Why do proton pump inhibitors increase the risk of enteric infections?

Some people seem to get “stomach bugs” all the time, while other people rarely have these issues.  Vomiting, abdominal pain, fever, and diarrhea are the common symptoms of a variety of enteric infections that often start after the soon-to-be victim ingests the infectious organism.  These bacteria have wonderful names like Salmonella, Shigella, Campylobacter, E. coli, Vibrio, and C. difficile, just to name a few.  A host of viruses commonly cause similar issues.  The symptoms of gastroenteritis and infectious colitis can range from a minor annoyance to life-threatening dehydration due to ongoing vomiting and diarrhea.


If you think about it, our stomach acid acts as a first-line of defense against infectious agents that we may consume.  The very acidic gastric juices can kill most bacteria, or at least cut down the number of viable organisms and perhaps limit the severity of disease.  It would stand to reason that the common acid-suppressing drugs in the proton pump inhibitor (PPI) class (e.g., Prilosec, Nexium, Protonix, etc.) may interfere with this process by blocking the ability to make stomach acid, and therefore making the stomach a more friendly place for the various bacteria that we may ingest.  This logic is correct: with chronic PPI use, the stomach bacterial count rises dramatically, and the resistance to ingested pathogenic bacteria decreases as well.  The result is an approximate two-fold to eleven-fold increase (depending on the bacteria and the study) in the risk of getting an enteric infection if you are using a PPI.

As it turns out, that is just part of the story.  As with most things in our bodies, there are multiple levels of complexity and many diseases are multifactorial in nature…a little of this, a little of that, add some bad luck, and you have a disease.  PPI drugs also can lead to increases in the amount of bacteria in the small intestine, a condition called small intestinal bacterial overgrowth.  There is also an increase in bacterial translocation across the gut with PPI use.  This so-called “leaky gut” phenomenon is when bacteria and other substances can directly pass from the inside lining of the intestine through the mucosa between the cells and into the blood stream.  The “leaky gut syndrome” has been linked to many disease states, but is overall a poorly understood topic.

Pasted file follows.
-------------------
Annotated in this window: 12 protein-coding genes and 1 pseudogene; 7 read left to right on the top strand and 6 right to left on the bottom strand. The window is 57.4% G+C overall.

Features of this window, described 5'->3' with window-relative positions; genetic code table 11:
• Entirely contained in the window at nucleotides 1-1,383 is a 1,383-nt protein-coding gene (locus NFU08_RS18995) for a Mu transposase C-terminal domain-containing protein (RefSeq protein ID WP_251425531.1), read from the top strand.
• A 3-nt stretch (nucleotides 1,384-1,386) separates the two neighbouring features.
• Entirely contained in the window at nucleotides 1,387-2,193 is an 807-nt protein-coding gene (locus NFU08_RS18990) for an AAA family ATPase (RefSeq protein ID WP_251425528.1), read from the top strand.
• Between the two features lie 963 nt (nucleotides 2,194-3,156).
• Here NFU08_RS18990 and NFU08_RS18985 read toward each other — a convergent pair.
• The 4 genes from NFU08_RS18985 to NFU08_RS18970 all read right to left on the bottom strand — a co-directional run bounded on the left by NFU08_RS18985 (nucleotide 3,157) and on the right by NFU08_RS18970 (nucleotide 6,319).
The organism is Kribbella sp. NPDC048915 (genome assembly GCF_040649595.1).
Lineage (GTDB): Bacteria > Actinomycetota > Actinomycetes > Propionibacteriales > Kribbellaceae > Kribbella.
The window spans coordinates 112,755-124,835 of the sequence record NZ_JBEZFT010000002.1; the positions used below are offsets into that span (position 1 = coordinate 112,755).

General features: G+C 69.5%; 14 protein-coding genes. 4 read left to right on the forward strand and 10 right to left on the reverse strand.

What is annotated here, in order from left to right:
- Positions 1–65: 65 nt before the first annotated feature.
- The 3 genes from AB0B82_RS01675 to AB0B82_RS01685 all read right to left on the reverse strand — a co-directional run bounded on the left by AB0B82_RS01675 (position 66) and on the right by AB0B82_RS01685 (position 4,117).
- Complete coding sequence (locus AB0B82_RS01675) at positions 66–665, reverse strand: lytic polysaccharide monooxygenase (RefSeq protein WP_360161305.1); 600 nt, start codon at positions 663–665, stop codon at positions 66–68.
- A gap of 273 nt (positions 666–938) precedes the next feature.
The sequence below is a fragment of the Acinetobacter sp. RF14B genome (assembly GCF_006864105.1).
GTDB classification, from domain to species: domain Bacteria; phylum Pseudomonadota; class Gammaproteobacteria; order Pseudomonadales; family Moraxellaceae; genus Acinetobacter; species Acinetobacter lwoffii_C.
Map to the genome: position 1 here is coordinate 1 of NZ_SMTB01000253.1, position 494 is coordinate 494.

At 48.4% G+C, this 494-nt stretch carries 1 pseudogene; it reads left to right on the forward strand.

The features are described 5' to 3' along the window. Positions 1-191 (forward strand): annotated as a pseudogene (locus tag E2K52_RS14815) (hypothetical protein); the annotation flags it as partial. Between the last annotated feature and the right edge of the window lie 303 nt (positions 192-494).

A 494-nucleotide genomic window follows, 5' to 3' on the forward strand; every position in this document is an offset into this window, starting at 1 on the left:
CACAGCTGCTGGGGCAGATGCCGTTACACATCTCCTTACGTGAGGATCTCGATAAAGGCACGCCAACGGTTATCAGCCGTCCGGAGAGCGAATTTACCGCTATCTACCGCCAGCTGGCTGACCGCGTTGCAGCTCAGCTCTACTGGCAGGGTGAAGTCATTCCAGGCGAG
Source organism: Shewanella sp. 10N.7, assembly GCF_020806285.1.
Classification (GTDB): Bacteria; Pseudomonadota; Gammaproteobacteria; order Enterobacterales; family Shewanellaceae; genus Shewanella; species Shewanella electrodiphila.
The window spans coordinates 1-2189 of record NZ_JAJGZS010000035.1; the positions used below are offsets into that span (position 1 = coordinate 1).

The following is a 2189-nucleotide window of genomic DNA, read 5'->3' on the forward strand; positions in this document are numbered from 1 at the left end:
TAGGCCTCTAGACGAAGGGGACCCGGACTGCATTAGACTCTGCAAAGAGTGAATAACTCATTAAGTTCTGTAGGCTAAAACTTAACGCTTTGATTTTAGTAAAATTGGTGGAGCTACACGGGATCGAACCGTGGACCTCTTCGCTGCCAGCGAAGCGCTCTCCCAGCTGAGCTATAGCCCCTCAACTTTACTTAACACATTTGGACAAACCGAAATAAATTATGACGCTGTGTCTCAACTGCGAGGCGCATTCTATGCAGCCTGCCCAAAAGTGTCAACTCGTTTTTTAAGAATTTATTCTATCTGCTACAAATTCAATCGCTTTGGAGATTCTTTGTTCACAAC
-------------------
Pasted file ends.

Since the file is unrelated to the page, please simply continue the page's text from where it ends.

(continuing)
Further down the gastrointestinal tract, PPI use has even been shown to alter the colonic microbiome.  This is likely a downstream result of the changes in the gastric and small intestinal microbiome, as well as other complex mechanisms such as alterations in gut motility and possibly even direct effects of the PPI drugs themselves.  The end result is that PPI use can alter the way the entire GI tract interacts with pathologic bacteria, and can change the native microbiome.

So pay special attention to the medication list if your patient claims to have a “weak stomach” and is getting frequent enteric infections.  If PPI drugs are on the list, think about stopping them if there is no good indication for continued therapy.  That being said, we should always be looking at the medication list and stopping medications that don’t have a good indication for continued therapy!


Bavishi C, DuPont HL. Systematic review: the use of proton pump inhibitors and increased susceptibility to enteric infections. Aliment Pharmacol Ther 2011;34:1269-81.

Reimer C. Safety of long-term PPI therapy. Best Pract Res Clin Gastroenterol 2013;27:443-54.

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